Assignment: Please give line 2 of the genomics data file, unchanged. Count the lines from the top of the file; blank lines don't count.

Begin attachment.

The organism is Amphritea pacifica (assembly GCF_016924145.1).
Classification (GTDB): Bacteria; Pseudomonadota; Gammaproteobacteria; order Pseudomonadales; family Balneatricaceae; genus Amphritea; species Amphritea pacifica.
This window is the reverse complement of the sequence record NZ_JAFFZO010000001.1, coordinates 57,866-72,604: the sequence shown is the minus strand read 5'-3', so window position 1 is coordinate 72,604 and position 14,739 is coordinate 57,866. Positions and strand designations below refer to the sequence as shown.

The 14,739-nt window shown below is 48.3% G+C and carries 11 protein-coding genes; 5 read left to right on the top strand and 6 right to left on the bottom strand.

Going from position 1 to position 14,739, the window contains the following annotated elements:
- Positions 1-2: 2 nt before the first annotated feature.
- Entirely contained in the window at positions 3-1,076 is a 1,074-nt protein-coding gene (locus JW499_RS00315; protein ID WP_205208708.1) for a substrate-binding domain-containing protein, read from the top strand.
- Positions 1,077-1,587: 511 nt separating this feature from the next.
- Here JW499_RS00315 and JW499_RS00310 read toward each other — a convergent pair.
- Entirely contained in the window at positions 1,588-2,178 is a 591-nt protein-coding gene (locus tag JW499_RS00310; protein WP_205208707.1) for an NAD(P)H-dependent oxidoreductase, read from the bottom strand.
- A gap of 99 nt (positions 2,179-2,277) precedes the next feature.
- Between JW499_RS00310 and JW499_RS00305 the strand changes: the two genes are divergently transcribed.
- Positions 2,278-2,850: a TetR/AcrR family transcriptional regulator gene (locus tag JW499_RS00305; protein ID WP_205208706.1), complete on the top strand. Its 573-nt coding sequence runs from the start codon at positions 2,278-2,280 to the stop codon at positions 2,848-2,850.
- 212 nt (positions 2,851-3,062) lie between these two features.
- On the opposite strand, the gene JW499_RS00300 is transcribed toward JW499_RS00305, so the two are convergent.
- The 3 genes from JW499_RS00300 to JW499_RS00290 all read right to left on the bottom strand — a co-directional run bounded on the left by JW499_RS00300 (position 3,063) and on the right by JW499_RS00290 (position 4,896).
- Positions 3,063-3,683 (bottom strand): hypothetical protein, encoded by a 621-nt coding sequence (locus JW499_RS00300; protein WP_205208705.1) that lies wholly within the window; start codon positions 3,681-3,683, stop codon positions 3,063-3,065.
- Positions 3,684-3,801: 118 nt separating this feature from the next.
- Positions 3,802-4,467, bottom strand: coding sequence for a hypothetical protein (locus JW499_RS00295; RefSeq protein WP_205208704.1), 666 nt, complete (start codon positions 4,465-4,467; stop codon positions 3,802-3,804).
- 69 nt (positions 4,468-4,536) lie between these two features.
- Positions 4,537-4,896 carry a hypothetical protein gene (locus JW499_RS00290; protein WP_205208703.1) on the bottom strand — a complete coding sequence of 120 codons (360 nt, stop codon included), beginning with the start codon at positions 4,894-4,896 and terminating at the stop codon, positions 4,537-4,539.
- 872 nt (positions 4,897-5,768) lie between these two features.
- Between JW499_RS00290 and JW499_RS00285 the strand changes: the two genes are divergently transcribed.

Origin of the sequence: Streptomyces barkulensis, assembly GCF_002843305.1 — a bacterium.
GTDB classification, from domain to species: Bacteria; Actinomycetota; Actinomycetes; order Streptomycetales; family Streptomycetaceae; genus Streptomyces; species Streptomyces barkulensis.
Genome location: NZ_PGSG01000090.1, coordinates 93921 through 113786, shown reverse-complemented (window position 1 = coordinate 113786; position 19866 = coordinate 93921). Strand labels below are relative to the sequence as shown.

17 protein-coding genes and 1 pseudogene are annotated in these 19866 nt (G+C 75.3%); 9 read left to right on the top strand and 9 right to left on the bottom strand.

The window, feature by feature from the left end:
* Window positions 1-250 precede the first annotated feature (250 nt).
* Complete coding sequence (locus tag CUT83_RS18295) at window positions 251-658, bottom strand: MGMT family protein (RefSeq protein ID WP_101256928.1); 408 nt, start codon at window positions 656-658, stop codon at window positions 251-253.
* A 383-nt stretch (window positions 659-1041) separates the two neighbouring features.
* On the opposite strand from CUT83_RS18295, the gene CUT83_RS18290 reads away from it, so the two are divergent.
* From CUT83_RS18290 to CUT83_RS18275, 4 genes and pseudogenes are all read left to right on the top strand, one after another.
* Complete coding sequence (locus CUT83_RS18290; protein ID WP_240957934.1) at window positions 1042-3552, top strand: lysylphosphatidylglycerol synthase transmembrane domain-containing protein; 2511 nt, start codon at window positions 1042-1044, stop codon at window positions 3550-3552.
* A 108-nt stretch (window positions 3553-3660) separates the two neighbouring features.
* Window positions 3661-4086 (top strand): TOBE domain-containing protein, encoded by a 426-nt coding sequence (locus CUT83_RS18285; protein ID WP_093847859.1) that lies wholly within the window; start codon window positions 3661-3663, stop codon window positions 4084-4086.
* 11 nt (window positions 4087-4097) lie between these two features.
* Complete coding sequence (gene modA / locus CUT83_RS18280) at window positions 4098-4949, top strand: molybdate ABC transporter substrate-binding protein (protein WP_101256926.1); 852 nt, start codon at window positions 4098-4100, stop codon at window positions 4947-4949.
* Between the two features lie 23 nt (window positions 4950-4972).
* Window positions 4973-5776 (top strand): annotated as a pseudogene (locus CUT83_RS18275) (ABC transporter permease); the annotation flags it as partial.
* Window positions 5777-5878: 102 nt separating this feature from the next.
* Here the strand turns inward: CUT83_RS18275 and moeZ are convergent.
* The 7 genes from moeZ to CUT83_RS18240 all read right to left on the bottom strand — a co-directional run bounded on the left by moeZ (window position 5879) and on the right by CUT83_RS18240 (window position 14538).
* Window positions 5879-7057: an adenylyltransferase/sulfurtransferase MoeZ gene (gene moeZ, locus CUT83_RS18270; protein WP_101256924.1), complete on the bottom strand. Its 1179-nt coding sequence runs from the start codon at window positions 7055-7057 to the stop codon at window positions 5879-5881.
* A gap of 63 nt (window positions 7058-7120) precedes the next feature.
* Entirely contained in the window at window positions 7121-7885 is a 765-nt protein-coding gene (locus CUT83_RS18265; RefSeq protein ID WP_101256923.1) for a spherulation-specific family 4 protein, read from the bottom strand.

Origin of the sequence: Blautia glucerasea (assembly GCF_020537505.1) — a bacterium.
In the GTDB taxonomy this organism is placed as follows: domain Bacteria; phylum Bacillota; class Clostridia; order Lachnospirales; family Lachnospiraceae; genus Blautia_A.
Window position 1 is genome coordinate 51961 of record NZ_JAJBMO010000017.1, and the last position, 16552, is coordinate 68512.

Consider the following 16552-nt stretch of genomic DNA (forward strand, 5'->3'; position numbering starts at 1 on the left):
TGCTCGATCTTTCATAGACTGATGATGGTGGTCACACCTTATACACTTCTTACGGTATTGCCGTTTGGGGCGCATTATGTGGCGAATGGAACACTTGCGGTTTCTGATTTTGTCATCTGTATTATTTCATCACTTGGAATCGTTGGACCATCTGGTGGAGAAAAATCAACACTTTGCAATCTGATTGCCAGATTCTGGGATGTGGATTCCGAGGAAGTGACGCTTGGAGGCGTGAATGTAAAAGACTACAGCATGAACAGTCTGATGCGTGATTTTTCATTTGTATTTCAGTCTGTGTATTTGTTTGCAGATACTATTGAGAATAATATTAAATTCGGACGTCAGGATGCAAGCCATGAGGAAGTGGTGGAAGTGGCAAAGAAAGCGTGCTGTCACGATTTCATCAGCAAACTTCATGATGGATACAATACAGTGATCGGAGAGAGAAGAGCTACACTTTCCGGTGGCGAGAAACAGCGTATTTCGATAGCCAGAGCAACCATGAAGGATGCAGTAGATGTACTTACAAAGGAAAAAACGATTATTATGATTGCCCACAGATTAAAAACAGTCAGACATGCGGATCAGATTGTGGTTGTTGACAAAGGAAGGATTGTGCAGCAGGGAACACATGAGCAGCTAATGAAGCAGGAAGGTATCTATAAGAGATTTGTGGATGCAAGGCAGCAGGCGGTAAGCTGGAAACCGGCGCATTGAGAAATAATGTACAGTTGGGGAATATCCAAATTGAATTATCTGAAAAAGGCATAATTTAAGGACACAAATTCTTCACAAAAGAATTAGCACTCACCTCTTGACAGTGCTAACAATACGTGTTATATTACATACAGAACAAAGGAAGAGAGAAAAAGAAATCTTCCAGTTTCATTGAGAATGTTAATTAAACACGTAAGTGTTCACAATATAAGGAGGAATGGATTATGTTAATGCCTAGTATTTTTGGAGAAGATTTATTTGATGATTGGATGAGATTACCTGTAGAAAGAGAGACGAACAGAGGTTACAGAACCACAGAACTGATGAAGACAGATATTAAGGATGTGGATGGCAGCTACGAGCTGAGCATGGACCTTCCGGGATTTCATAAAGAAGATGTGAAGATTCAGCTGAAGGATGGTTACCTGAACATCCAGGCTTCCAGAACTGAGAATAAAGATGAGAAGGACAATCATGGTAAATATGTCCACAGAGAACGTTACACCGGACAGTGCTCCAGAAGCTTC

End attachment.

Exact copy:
Classification (GTDB): Bacteria; Pseudomonadota; Gammaproteobacteria; order Pseudomonadales; family Balneatricaceae; genus Amphritea; species Amphritea pacifica.